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S. Korean FM heads to quake-stricken Japan for tripartite talks

   South Korean Foreign Minister Kim Sung-hwan left for quake-ravaged Japan on Saturday for annual three-way cooperation talks with his Japanese and Chinese counterparts that were overshadowed by deepening fears of a potential nuclear disaster following the already-devastating earthquake and tsunami.

   The one-day meeting among Kim, Japanese Foreign Minister Takeaki Matsumoto and Chinese Foreign Minister Yang Jiechi in the ancient city of Kyoto was meant to lay the groundwork for this year's summit of the three countries and discuss North Korea, regional issues and other matters of cooperation.

   But the annual gathering, the fifth since 2007, is expected to be overshadowed by last week's massive quake and tsunami that wreaked havoc on the coastal regions in northeastern Japan. By official count, more than 15,000 people are dead or missing, and the toll is expected to climb.

   Japan has also been struggling to bring a damaged nuclear power plant under control as radiation levels from the facility in Fukushima, some 250 kilometers northeast of Tokyo, rose following a series of explosions, fueling fears of a nuclear disaster.

   Emergency workers have struggled to cool down nuclear reactors and fuel rods at the plant.

   In Saturday's talks, the three top diplomats are expected to offer condolences to the victims and discuss ways to strengthen cooperation in disaster management and nuclear safety in consideration of the difficult situation that Japan faces, a government source said.

   The ministers also plan to discuss the agenda for this year's summit of the three countries, set for May. Other topics up for discussion include North Korea, including how to deal with Pyongyang's uranium enrichment program and ways to reopen the stalled six-party nuclear talks.

   But prospects for progress on the nuclear issue are not high because of differences in their positions. South Korea is seeking to get the U.N. Security Council to adopt a presidential statement condemning the uranium program, but China opposes the move over concern it could aggravate tensions.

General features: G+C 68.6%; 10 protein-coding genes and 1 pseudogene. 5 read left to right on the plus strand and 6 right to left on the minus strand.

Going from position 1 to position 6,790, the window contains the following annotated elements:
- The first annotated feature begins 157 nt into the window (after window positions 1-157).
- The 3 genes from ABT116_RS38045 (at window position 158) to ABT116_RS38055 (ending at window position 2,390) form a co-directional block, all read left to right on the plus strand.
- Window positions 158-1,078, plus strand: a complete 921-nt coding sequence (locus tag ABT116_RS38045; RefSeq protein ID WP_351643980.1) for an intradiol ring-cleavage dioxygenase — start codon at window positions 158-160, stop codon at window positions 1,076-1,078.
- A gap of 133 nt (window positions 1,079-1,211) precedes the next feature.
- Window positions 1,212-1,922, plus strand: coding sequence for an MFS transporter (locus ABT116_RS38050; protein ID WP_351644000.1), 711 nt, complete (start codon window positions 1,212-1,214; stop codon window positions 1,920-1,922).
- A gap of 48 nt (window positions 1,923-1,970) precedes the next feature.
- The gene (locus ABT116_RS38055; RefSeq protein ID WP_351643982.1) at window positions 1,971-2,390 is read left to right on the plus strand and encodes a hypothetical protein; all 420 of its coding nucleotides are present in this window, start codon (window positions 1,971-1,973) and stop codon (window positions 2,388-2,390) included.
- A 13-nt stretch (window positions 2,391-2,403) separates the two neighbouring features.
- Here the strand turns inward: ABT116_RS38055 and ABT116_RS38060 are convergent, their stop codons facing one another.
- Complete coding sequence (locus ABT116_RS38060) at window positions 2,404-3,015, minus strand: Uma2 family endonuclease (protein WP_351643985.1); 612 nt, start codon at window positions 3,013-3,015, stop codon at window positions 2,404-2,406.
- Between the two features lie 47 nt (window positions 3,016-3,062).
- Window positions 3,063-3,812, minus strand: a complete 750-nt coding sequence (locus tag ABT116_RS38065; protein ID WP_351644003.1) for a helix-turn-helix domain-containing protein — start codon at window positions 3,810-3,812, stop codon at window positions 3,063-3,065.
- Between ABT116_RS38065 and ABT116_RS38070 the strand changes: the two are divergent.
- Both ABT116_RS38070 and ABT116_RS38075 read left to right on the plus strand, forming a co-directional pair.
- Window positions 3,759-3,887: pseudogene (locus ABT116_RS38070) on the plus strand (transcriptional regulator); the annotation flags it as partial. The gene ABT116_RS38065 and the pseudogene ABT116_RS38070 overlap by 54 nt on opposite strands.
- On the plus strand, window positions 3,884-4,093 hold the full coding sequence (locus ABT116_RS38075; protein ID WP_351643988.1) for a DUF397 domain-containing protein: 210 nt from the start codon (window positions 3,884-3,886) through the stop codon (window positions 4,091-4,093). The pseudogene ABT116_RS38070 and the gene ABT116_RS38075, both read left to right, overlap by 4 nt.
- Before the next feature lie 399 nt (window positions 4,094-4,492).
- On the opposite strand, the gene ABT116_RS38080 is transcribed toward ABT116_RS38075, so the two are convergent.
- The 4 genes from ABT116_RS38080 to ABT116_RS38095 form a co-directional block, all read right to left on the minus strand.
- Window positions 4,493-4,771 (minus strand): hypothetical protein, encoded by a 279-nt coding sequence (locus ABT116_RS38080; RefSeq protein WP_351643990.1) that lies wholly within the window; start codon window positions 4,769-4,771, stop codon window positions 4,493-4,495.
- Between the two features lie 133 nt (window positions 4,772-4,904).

Beijing claims the matter should be discussed after restarting the six-party talks.

   Ahead of the three-way talks, the ministers will hold bilateral meetings with each other.

   Kim's talks with Matsumoto will be the first time that the two have met since the Japanese minister took office earlier this month after his predecessor Seiji Maehara resigned over allegations of illegal political donations.

   The quake is expected to dominate the meeting between Kim and Matsumoto.

   South Korea, which has pledged all possible assistance to Japan, was one of the first countries to send rescue workers. A 107-member team of rescue specialists have searched the worst-hit regions jointly with Japanese police for survivors from the disaster.

   An increasing number of ordinary South Koreans and celebrities have also expressed sympathy and offered donations voluntarily, setting aside hard feelings left over from Japan's brutal colonial rule of the Korean Peninsula from 1910-45.

   On Saturday, South Korea was to send about 6,000 blankets and 100 tons of mineral water in relief supplies to help victims in Japan. The supplies were put together from government reserves and donations from local governments and the private sector.

   North Korea is expected to dominate Kim's meeting with Chinese Minister Yang. But their discussions on Saturday are not expected to go deep into the issue because the two are also scheduled to hold full-scale talks when Kim visits Beijing later this month.

   After wrapping up a series of bilateral and trilateral meetings, the ministers plan to hold a joint news conference in the late afternoon before having dinner together, hosted by the Japanese minister.

   This week's talks had originally been scheduled for two days, including some friendship events on Sunday. But the additional events have been called off since the disaster.

   The three countries have held a foreign ministers' meeting every year since 2007. (Yonhap News)

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